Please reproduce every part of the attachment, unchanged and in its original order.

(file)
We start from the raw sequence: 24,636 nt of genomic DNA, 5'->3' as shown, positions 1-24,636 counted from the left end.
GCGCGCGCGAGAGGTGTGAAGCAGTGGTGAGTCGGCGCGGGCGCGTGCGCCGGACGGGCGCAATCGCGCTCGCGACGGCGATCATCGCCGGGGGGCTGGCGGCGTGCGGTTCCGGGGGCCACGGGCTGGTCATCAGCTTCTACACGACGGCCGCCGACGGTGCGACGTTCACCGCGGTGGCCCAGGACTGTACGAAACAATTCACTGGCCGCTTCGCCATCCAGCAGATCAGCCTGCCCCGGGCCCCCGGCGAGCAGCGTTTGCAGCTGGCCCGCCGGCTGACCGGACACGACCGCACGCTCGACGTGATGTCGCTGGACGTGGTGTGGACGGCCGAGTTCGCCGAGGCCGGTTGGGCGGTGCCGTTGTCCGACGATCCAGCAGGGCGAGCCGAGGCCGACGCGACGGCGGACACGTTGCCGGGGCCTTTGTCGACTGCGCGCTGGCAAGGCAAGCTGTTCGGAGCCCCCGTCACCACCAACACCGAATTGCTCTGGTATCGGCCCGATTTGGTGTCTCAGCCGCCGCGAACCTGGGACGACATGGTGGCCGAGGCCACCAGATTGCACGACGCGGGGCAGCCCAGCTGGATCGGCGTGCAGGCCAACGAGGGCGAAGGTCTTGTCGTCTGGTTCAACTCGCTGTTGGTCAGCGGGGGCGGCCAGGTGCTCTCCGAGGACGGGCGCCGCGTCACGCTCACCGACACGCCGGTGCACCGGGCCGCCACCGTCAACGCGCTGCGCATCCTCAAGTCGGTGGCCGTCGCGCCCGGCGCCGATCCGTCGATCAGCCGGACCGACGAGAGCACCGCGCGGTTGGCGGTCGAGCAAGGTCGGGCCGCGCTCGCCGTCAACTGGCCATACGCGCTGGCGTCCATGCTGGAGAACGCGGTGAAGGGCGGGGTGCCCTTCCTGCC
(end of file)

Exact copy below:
We start from the raw sequence: 24,636 nt of genomic DNA, 5'->3' as shown, positions 1-24,636 counted from the left end.
GCGCGCGCGAGAGGTGTGAAGCAGTGGTGAGTCGGCGCGGGCGCGTGCGCCGGACGGGCGCAATCGCGCTCGCGACGGCGATCATCGCCGGGGGGCTGGCGGCGTGCGGTTCCGGGGGCCACGGGCTGGTCATCAGCTTCTACACGACGGCCGCCGACGGTGCGACGTTCACCGCGGTGGCCCAGGACTGTACGAAACAATTCACTGGCCGCTTCGCCATCCAGCAGATCAGCCTGCCCCGGGCCCCCGGCGAGCAGCGTTTGCAGCTGGCCCGCCGGCTGACCGGACACGACCGCACGCTCGACGTGATGTCGCTGGACGTGGTGTGGACGGCCGAGTTCGCCGAGGCCGGTTGGGCGGTGCCGTTGTCCGACGATCCAGCAGGGCGAGCCGAGGCCGACGCGACGGCGGACACGTTGCCGGGGCCTTTGTCGACTGCGCGCTGGCAAGGCAAGCTGTTCGGAGCCCCCGTCACCACCAACACCGAATTGCTCTGGTATCGGCCCGATTTGGTGTCTCAGCCGCCGCGAACCTGGGACGACATGGTGGCCGAGGCCACCAGATTGCACGACGCGGGGCAGCCCAGCTGGATCGGCGTGCAGGCCAACGAGGGCGAAGGTCTTGTCGTCTGGTTCAACTCGCTGTTGGTCAGCGGGGGCGGCCAGGTGCTCTCCGAGGACGGGCGCCGCGTCACGCTCACCGACACGCCGGTGCACCGGGCCGCCACCGTCAACGCGCTGCGCATCCTCAAGTCGGTGGCCGTCGCGCCCGGCGCCGATCCGTCGATCAGCCGGACCGACGAGAGCACCGCGCGGTTGGCGGTCGAGCAAGGTCGGGCCGCGCTCGCCGTCAACTGGCCATACGCGCTGGCGTCCATGCTGGAGAACGCGGTGAAGGGCGGGGTGCCCTTCCTGCC